Former Soviet ‘Monkey Nursery’ Now Wants To Send An Ape To Mars Popular Science

Some rivalries die hard. Ham the American chimpanzee stirred up some Cold War ire when he became the first hominid in space in early 1961; now, scientists at the Institute of Experimental Pathology and Therapy, the pride of early Soviet space science, want to send one of their 350 apes on a mission to Mars — with a robot overseer, naturally.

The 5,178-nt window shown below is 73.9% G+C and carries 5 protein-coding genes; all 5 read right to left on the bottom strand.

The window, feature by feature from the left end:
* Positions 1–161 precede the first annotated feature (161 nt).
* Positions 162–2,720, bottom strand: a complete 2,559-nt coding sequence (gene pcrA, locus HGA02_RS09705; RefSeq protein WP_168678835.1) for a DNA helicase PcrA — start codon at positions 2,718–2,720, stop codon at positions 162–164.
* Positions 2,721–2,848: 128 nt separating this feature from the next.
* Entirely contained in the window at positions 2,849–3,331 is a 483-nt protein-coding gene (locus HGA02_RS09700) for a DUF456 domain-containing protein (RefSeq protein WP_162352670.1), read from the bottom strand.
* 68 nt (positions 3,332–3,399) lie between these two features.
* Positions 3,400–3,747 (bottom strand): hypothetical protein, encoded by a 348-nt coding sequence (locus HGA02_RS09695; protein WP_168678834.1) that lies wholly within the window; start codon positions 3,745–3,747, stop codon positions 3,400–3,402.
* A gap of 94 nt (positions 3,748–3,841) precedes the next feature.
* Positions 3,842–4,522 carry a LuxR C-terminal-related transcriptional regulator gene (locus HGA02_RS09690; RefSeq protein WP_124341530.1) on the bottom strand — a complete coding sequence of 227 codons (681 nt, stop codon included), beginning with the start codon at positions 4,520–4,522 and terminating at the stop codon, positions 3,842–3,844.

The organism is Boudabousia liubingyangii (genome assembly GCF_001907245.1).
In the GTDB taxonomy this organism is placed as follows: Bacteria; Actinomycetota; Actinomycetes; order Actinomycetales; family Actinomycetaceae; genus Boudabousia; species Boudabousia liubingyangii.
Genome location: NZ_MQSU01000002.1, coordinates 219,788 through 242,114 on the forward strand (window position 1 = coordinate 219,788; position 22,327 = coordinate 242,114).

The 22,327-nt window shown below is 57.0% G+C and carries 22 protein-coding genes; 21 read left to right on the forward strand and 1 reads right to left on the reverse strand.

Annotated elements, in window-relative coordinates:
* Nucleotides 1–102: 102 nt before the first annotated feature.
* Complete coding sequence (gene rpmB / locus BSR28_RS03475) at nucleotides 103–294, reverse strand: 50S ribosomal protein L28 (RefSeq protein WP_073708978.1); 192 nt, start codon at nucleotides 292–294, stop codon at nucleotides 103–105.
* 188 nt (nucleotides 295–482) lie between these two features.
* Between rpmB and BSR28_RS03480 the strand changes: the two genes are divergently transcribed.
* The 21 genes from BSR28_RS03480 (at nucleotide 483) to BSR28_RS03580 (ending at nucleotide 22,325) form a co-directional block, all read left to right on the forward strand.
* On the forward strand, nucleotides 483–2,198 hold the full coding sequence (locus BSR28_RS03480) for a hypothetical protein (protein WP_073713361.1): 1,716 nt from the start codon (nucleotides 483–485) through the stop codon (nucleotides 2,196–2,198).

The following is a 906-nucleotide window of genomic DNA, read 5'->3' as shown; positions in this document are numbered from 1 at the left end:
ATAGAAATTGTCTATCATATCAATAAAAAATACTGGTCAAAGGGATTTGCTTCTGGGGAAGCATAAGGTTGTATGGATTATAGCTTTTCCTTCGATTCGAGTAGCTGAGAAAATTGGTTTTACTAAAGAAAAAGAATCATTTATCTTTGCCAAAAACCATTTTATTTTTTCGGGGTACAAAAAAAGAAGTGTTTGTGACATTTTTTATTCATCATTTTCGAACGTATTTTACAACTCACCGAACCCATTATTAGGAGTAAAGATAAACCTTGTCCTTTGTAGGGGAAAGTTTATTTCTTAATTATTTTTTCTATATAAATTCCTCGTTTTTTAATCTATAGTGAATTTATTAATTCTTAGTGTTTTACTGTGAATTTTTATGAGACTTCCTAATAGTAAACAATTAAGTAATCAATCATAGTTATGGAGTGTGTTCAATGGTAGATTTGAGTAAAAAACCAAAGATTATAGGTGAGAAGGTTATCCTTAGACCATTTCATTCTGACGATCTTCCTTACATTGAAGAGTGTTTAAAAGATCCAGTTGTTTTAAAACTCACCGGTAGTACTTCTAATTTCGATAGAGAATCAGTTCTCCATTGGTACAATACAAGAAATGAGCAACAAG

The institute resides in Sukhumi in the breakaway Georgian province of Abkhazia (remember that brief military tangle last year when Russia rolled through its former Soviet satellite?), where it once churned out medical research, as well as two rhesus monkeys that traveled into space in 1987. When the Soviet Union collapsed so did the institute’s benefactor, but a renewed relationship with Russia since seceding from Georgia has rekindled Abkhaz-Russian relations, as well as the prospect for sending one of the institute’s many surviving apes into space.